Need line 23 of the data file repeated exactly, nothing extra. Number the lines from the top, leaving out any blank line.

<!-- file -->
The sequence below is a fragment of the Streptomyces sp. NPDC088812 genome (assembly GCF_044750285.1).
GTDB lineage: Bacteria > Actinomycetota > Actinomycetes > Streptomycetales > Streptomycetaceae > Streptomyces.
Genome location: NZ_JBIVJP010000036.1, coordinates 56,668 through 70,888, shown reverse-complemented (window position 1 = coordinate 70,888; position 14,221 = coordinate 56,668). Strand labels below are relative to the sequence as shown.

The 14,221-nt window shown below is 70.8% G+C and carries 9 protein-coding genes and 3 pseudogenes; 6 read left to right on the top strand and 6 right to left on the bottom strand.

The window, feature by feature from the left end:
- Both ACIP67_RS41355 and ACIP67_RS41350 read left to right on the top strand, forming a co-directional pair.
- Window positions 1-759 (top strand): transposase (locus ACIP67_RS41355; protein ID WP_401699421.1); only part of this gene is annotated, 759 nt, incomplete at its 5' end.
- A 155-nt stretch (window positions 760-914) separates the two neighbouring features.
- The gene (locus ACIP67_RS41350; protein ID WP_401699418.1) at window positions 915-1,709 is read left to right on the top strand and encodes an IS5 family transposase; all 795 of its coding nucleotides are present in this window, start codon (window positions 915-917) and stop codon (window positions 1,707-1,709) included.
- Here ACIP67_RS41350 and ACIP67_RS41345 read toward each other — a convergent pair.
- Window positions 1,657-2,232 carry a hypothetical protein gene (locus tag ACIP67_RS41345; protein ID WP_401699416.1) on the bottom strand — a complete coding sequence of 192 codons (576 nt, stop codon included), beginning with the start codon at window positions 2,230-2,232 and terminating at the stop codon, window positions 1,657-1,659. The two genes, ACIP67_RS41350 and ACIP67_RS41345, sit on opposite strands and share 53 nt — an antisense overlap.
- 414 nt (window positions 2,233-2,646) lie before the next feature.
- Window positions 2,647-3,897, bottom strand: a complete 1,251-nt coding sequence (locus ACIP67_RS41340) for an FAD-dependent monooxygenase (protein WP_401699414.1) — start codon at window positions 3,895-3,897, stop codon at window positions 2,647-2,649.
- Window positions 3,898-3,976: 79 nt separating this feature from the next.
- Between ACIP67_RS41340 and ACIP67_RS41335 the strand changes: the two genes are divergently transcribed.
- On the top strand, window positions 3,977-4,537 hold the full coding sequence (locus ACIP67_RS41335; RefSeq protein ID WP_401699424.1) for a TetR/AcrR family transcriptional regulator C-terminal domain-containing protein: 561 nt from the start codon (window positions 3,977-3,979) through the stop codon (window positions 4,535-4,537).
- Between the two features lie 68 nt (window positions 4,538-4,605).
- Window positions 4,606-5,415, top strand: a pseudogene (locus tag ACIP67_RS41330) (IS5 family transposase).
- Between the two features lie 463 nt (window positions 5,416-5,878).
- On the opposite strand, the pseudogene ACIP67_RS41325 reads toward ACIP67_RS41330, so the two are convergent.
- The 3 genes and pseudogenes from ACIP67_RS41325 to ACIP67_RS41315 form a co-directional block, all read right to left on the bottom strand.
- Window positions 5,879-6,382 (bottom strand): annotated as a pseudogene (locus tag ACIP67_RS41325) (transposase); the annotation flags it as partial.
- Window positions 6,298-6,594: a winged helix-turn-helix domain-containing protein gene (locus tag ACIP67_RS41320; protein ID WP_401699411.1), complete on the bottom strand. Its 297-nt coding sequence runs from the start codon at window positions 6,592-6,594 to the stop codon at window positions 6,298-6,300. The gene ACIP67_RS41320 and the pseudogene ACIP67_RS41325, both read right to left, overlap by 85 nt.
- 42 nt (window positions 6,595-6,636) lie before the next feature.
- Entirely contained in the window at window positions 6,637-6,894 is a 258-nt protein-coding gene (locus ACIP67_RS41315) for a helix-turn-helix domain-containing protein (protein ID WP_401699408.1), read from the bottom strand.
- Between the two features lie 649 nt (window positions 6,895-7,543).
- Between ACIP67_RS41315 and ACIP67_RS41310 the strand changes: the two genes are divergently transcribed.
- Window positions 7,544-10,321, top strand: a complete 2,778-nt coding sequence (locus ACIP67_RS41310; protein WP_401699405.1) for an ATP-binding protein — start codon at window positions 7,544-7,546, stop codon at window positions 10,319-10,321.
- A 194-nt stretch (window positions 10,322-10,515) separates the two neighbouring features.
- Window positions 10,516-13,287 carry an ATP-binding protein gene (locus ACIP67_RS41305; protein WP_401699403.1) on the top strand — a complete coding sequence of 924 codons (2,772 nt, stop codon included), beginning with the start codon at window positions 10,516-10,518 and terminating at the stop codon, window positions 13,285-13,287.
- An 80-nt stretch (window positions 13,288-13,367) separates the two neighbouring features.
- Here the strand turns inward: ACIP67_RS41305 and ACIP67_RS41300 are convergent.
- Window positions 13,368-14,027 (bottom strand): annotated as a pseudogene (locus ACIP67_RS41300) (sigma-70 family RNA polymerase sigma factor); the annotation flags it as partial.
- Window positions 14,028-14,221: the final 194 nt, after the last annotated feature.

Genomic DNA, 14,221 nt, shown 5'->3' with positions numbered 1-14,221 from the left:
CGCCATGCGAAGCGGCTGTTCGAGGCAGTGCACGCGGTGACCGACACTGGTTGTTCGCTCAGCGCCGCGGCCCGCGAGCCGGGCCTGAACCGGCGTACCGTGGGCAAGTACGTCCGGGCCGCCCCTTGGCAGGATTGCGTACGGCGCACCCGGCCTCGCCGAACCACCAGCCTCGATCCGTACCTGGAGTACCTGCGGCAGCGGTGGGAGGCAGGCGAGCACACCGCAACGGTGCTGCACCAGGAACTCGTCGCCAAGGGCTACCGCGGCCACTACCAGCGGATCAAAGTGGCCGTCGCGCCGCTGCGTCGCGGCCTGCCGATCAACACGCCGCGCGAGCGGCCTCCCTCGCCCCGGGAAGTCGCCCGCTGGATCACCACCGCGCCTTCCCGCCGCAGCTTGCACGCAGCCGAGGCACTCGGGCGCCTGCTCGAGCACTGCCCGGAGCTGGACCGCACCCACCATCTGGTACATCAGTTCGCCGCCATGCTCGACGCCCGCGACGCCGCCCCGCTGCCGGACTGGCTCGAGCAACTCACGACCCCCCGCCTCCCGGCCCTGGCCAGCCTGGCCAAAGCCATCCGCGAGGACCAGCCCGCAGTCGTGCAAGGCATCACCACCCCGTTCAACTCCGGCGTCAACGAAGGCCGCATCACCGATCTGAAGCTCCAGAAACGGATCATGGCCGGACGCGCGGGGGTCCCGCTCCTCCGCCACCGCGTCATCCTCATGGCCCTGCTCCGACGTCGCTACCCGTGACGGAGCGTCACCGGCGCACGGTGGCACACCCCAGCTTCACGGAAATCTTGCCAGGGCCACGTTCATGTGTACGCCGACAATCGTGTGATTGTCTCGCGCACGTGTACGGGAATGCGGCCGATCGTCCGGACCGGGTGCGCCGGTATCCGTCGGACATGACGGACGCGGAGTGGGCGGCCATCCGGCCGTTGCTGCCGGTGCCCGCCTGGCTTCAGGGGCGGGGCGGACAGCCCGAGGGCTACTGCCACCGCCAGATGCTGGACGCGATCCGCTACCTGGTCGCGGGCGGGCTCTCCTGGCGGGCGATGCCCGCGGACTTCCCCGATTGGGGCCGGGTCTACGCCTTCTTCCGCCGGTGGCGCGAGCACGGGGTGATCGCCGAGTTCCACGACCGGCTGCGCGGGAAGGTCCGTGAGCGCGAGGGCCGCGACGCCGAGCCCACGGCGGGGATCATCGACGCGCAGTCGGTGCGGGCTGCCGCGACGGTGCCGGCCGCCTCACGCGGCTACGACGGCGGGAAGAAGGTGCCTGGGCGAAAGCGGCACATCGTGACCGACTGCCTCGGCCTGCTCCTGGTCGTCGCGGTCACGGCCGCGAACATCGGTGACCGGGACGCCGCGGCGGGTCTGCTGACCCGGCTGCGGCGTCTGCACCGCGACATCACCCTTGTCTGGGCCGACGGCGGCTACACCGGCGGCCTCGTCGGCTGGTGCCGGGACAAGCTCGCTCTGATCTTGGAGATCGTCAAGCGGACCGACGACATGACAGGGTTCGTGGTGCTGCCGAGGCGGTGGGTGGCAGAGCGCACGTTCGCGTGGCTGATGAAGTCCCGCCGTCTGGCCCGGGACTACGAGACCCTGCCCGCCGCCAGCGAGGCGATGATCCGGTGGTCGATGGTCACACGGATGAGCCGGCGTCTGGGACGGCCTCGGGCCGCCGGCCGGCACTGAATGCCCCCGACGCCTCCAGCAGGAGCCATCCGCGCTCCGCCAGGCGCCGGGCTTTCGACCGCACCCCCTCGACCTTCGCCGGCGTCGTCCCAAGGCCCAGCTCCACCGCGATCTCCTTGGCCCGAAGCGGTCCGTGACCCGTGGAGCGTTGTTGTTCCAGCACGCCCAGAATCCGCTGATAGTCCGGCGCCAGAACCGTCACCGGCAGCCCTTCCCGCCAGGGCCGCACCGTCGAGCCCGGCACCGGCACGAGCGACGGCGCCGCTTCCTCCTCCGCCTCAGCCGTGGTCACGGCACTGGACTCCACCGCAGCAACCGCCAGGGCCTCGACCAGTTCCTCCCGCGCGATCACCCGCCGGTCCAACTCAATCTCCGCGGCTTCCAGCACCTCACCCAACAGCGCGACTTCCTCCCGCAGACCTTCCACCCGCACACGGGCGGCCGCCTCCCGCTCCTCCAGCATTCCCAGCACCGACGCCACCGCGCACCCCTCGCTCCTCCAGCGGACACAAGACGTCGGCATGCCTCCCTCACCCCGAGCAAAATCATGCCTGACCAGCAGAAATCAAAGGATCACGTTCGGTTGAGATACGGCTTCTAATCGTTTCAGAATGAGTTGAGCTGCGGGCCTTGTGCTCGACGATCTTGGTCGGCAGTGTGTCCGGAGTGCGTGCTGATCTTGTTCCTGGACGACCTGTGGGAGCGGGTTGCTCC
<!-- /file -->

- Window positions 6,298-6,594: a winged helix-turn-helix domain-containing protein gene (locus tag ACIP67_RS41320; protein ID WP_401699411.1), complete on the bottom strand. Its 297-nt coding sequence runs from the start codon at window positions 6,592-6,594 to the stop codon at window positions 6,298-6,300. The gene ACIP67_RS41320 and the pseudogene ACIP67_RS41325, both read right to left, overlap by 85 nt.